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Erica M. Zuniga, a Garifuna dancer/choreographer from Los Angeles California, joined The Garifuna Cultural Retrieval Workshop in Yurumein/St.Vincent and the Grenadines on July 30.
While Erica may be new on the cultural scene in St. Vincent and the Grenadines, she is no newcomer to the cultural stage in the U.S.A where she can add vocalist, teacher, and actress, as well as entrepreneur and editor to her many credits. Born in Los Angeles to Garifuna parents, Eric Zuniga of Hopkins, Belize, and Emma Petillo Zuniga of Dangriga, Belize, she was the first of her siblings to be born in the United States. Her three older siblings were born in Belize before the family migrated to Los Angeles. Erica said her parents emphasized the importance of knowing the Garifuna culture to her and her younger siblings, and while they were taught Garifuna and English, Garifuna was the only language spoken in their home.
She graduated from the University of Southern California (USC) and received two Bachelor of Arts’ degrees: one in English and the other in Theatre. She also holds an Associate Degree in Spanish from West Los Angeles College. While at USC, Erica studied theatre for a year at the British American Drama Academy (BADA) in London, England which ended in her performing theatre at the end of both semesters in London. She has travelled to France, Scotland, and Ireland.
She created her company, Weyu Le, in March 2008 as an organic food business in Los Angeles. “Weyu Le” is Garifuna and means “This is the sun” or “This is the way,” and together, “Weyule” means “today.” She is currently transitioning Weyu Le into a creative education company that blends music, dance, theatre and education. Erica is also the director of Arts and Cultural Performances for GAHFU (Garifuna American Heritage Foundation United) and the director of GAHFU’s Lidereibugu Garifuna Ensemble (LGE). “Lidereibugu” means “Powerful” in Garifuna and is a cultural vocal, dance, and drumming group based in Los Angeles, California. LGE’s objective is to continue preserving a rich Garifuna culture through songs, dance and drums. Their legacy is to maintain and share the Garifuna language with the world. LGE dances the traditional Garifuna dances – such as Hungu-Hungu, Paranda, Chumba, and Punta, as well as Garifuna-American routines with a contemporary twist.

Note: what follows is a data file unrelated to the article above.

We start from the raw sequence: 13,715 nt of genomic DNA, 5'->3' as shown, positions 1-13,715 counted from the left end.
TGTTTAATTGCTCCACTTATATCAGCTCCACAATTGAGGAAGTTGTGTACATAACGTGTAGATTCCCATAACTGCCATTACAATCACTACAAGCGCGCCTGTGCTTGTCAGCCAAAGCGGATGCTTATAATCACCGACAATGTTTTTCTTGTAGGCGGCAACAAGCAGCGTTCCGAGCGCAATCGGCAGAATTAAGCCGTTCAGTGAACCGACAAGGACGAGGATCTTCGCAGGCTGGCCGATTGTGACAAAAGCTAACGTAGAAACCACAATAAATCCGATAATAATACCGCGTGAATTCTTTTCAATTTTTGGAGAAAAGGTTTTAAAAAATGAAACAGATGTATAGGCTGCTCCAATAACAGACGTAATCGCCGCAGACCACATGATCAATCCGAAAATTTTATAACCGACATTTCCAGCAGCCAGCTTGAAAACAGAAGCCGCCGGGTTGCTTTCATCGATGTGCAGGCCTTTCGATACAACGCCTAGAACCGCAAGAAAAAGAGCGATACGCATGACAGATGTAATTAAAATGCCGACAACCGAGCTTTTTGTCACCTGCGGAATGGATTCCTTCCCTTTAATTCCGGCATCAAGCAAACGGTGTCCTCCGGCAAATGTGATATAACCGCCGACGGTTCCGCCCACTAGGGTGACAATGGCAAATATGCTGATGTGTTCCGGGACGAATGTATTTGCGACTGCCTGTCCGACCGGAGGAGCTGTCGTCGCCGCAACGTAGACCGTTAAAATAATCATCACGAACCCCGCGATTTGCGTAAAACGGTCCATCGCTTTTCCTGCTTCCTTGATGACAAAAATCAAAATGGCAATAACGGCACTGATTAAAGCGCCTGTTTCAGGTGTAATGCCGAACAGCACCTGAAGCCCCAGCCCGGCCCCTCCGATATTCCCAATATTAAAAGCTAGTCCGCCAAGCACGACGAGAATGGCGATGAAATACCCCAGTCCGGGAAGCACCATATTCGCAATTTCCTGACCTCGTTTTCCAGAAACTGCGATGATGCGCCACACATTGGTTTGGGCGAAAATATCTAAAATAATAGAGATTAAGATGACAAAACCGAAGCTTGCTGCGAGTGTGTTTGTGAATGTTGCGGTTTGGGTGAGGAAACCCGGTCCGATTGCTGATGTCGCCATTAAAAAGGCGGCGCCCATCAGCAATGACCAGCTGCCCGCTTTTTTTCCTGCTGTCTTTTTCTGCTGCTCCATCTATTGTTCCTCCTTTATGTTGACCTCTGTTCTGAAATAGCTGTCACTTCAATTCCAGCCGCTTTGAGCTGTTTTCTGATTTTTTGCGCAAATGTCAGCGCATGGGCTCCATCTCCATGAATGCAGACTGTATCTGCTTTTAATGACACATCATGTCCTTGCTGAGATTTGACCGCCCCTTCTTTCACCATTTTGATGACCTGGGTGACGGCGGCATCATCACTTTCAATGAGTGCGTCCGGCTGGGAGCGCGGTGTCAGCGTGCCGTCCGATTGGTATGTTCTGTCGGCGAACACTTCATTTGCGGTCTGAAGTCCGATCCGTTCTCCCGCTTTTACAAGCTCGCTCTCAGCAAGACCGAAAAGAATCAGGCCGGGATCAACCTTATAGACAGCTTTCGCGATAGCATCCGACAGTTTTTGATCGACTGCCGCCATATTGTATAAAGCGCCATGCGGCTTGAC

Erica recently performed with The Caribbean Heritage Organizations’ “Tribute to Hollywood” Gala event at the Hollywood Forever Park; a “Forum and Fundraiser for Haiti” with actor and activist Danny Glover. She has also opened for Aurelio Martinez at Los Angeles “Gran Festival Hondurenisimo” and the “Punta Rock for Education Summer Concert.” She is also a member of the Central Avenue Dance Ensemble (CADE), a multi-aged performance group led by Chester Whitmore. She travelled with Chester to Russia in May 2011 to perform a variety of dance styles – Tap, Lindy Hop, Swing, Be-Bop, and Charleston – with the Smithsonian Jazz Masterworks Orchestra (SJMO). She performed at several special concerts with SJMO which featured music and songs by jazz greats Duke Ellington, Count Basie, Jimmie Lunceford, Benny Carter and Benny Goodman.
The concerts were held at various concert halls in several Russian cities, including the Moscow International House of Music, the Kazan State Conservatory, the Philharmonic Hall in Samara and the Spaso House (the residence of American ambassadors in Moscow). A few months after the Russian tour, Ron Parker, Artistic Director and Assistant Choreographer to CADE’s, invited Erica to perform in the History of Black Dance in America (HBDA). She accepted and he began to teach her Black dances that have influenced the current dance styles here in America. She also performs Flamenco and Modern Dance, as well as, occasionally singing and acting at different venues in Los Angeles.
Courtesy Ajani Publishing
©2012 Community Newspaper Group
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